We are continuously working on improving and simplifying the deployment experience to Azure from Visual Studio Team Services. As a part of that effort, we are excited to announce preview of the Continuous Delivery feature we have added for App Services in the Azure portal.
Continuous Delivery simplifies setting up a robust deployment pipeline, you can setup a pipeline right from the Azure portal that builds, runs tests, and deploys to staging slot and then to production for every code commit/batch of code commits.
Later, you can easily extend this deployment automation to handle any other operations your application nee ds to do during deployment. For example, provision additional Azure resources, run custom scripts, or upgrading database. You can even choose to deploy automatically or setup manual approval for any deployment going to production.
You can start using this feature by navigating to your app’s menu blade in the Azure portal and clicking on APP DEPLOYMENT > Continuous Delivery (Preview).
Setting up continuous delivery is a four-step wizard. In the first two steps, we ask you to choose the source code repository and fill in the framework details. This helps us build and package the application for deployment. Currently we are supporting Visual Studio Team Services and Github as source repositories and we have plans to expand this list. Similarly on the application types we are starting with ASP.NET and ASP.NET core and we will enhance to other web applications as well.
The last two steps are optional and you can choose to opt in for setting up a load test and staging environment.
If you choose to setup a load test environment we will create a new Azure App Service (you can also choose an existing App Service) and setup a load test with 25 virtual users concurrently accessing the Azure App Service for a duration of 60 seconds.
Similarly, if you opted in for setting up a staging environment then we will publish your latest changes first to staging slot and then promote to production. You can either choose an existing Azure App Service slot or create a new one.
As a part of the Continuous Delivery setup The following sequence of events occurs:
- Azure Continuous Delivery creates a build and a release definition in the Team Services account you specified, together with a service endpoint to connect to Azure.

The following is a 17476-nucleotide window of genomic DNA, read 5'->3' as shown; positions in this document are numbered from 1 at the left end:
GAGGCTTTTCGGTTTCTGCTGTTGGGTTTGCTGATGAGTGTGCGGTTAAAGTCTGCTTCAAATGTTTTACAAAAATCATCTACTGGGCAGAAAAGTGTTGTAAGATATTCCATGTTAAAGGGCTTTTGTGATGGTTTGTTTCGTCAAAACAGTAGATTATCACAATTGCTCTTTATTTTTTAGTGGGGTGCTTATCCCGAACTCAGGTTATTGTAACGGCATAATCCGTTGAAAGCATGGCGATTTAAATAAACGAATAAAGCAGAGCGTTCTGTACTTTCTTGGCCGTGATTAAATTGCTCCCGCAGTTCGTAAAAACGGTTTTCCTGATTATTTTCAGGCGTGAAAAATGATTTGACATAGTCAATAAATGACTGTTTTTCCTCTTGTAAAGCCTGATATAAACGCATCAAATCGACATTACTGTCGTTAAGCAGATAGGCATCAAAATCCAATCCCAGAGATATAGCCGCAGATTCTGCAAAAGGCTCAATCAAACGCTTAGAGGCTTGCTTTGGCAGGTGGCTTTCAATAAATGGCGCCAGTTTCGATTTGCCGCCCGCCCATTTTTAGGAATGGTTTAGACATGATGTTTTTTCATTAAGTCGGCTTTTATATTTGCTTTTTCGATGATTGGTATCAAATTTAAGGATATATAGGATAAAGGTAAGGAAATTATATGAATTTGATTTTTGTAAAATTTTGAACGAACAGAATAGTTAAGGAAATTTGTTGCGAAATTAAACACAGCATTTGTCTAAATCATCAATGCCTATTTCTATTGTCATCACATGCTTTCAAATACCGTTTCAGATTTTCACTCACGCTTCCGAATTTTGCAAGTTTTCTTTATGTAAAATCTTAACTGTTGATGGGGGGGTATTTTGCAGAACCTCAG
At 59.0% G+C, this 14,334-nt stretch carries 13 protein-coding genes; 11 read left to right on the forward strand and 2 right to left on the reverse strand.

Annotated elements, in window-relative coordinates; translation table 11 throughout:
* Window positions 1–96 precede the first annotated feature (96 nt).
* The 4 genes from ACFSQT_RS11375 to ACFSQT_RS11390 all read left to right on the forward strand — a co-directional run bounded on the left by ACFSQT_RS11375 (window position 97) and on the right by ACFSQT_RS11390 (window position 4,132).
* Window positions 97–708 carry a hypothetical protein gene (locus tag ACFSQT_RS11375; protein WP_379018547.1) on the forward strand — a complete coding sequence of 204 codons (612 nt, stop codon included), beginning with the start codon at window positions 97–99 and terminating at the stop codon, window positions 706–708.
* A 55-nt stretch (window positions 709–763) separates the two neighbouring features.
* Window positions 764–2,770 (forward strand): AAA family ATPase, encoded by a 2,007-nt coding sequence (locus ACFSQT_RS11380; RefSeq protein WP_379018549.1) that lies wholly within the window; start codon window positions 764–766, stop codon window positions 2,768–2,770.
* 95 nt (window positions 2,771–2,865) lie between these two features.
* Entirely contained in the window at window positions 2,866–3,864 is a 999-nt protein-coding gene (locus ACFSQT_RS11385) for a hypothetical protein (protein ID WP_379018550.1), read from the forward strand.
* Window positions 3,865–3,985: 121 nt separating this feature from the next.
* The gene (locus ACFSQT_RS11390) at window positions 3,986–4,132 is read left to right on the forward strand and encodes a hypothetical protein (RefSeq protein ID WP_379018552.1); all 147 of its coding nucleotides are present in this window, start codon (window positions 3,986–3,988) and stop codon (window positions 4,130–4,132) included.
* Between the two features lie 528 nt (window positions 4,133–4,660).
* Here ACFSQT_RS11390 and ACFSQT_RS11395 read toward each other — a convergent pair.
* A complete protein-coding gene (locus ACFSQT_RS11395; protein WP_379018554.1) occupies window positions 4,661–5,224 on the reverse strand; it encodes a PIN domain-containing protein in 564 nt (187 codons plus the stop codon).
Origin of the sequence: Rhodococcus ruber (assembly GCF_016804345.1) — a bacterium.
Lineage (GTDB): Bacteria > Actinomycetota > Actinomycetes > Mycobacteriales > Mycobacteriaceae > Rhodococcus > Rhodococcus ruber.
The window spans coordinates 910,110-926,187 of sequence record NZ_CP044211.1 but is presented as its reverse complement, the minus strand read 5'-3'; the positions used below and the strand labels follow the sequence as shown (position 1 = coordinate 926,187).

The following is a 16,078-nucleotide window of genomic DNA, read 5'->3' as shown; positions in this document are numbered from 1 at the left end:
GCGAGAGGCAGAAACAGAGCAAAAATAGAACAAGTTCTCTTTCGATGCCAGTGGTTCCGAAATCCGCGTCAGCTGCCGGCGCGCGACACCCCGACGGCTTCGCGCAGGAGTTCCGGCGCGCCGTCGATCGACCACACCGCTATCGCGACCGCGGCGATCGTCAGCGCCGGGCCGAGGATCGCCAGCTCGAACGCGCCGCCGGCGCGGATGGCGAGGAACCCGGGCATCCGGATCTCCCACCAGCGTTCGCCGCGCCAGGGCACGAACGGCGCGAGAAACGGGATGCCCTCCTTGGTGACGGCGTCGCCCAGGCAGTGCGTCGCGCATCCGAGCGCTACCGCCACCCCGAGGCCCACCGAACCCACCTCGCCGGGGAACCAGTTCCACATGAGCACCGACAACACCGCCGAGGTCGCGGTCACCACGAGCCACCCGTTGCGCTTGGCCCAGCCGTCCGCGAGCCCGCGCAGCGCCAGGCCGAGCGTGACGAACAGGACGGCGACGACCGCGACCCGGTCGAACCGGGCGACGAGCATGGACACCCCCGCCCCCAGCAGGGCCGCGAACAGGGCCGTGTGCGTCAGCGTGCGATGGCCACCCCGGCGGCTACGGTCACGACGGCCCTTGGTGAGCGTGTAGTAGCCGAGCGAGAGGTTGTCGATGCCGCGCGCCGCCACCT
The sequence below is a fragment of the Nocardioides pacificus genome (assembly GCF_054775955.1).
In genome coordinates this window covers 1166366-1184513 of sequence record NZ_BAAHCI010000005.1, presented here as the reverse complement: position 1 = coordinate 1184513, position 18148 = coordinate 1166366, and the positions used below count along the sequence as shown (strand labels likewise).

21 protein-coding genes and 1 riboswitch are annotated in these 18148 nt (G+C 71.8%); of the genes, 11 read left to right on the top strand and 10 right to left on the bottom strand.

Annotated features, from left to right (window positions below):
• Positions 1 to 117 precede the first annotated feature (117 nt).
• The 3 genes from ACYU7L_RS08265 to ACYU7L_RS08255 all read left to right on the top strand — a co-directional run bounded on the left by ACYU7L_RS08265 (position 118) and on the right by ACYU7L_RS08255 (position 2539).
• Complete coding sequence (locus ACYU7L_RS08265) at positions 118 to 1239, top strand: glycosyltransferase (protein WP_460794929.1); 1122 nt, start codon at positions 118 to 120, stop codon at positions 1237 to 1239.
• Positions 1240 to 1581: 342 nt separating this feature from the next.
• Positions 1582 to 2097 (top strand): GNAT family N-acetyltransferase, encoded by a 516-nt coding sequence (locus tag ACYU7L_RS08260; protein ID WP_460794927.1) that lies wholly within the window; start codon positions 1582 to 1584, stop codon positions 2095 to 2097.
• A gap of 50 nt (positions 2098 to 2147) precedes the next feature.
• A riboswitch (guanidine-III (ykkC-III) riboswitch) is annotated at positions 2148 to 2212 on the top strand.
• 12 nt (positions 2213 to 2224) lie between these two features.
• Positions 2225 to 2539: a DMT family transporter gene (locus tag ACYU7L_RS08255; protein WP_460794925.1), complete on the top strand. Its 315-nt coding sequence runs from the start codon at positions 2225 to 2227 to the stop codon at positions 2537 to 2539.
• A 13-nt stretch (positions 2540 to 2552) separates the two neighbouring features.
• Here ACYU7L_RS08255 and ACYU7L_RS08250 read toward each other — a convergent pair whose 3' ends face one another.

- If you chose to create a new Azure App Service instance for load tests, and/or a new slot for staging, these are created in your Azure subscription.
- After setup has completed successfully, a build is triggered that builds and packages the application for deployment.
- After the build has completed successfully, a new release is created and the deployment triggered.
- If you chose to include a load test, the latest changes are first deployed to the Azure App Service you selected, and then the load test is executed after the deployment succeeds.
- If you chose to use a staging slot, the latest changes are deployed to the staging slot and then a slot swap is performed to complete the continuous delivery workflow.
After all these actions have completed, the Azure portal shows the logs.
In the “Successfully set up Continuous Delivery…” item, choose the Build Definition link to open the project containing your app in Team Services, and see the summary for the build definition. Choose Edit to see the tasks that have been added and configured.
You can verify that continuous deployment is occurring from the repository containing your app by pushing a change to the repository. Your app should update to reflect the changes shortly after the push to the repository completes.
Refer to documentation to learn more about Continuous Delivery to Azure App Services.
Try out Release Management in Visual Studio Team Services.
For any questions, comments and feedback – please reach out to Gopinath.ch AT microsoft DOT com.
Release Management Team